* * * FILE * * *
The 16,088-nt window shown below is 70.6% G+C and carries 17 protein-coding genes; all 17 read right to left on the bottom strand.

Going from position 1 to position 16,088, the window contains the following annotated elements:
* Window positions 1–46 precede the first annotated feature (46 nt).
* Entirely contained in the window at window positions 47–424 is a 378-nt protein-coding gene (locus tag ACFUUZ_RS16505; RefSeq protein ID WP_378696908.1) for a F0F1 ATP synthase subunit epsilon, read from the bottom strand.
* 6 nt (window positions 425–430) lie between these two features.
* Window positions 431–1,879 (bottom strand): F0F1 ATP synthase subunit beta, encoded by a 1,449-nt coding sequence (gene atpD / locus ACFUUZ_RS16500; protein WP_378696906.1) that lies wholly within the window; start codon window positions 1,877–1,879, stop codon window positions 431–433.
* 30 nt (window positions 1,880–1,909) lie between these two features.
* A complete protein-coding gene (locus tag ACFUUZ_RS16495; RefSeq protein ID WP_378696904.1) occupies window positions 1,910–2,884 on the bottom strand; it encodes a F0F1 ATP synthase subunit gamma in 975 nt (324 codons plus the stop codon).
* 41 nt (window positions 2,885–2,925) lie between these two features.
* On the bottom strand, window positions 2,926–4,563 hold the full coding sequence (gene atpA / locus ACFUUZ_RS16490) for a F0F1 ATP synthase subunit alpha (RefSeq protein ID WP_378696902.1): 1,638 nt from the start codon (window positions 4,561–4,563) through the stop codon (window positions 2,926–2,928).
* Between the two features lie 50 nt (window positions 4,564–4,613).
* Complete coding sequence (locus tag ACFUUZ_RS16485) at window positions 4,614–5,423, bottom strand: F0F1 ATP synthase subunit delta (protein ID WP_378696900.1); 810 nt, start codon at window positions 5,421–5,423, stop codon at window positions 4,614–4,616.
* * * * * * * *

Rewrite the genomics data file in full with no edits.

The 16,088-nt window shown below is 70.6% G+C and carries 17 protein-coding genes; all 17 read right to left on the bottom strand.

Going from position 1 to position 16,088, the window contains the following annotated elements:
* Window positions 1–46 precede the first annotated feature (46 nt).
* Entirely contained in the window at window positions 47–424 is a 378-nt protein-coding gene (locus tag ACFUUZ_RS16505; RefSeq protein ID WP_378696908.1) for a F0F1 ATP synthase subunit epsilon, read from the bottom strand.
* 6 nt (window positions 425–430) lie between these two features.
* Window positions 431–1,879 (bottom strand): F0F1 ATP synthase subunit beta, encoded by a 1,449-nt coding sequence (gene atpD / locus ACFUUZ_RS16500; protein WP_378696906.1) that lies wholly within the window; start codon window positions 1,877–1,879, stop codon window positions 431–433.
* 30 nt (window positions 1,880–1,909) lie between these two features.
* A complete protein-coding gene (locus tag ACFUUZ_RS16495; RefSeq protein ID WP_378696904.1) occupies window positions 1,910–2,884 on the bottom strand; it encodes a F0F1 ATP synthase subunit gamma in 975 nt (324 codons plus the stop codon).
* 41 nt (window positions 2,885–2,925) lie between these two features.
* On the bottom strand, window positions 2,926–4,563 hold the full coding sequence (gene atpA / locus ACFUUZ_RS16490) for a F0F1 ATP synthase subunit alpha (RefSeq protein ID WP_378696902.1): 1,638 nt from the start codon (window positions 4,561–4,563) through the stop codon (window positions 2,926–2,928).
* Between the two features lie 50 nt (window positions 4,564–4,613).
* Complete coding sequence (locus tag ACFUUZ_RS16485) at window positions 4,614–5,423, bottom strand: F0F1 ATP synthase subunit delta (protein ID WP_378696900.1); 810 nt, start codon at window positions 5,421–5,423, stop codon at window positions 4,614–4,616.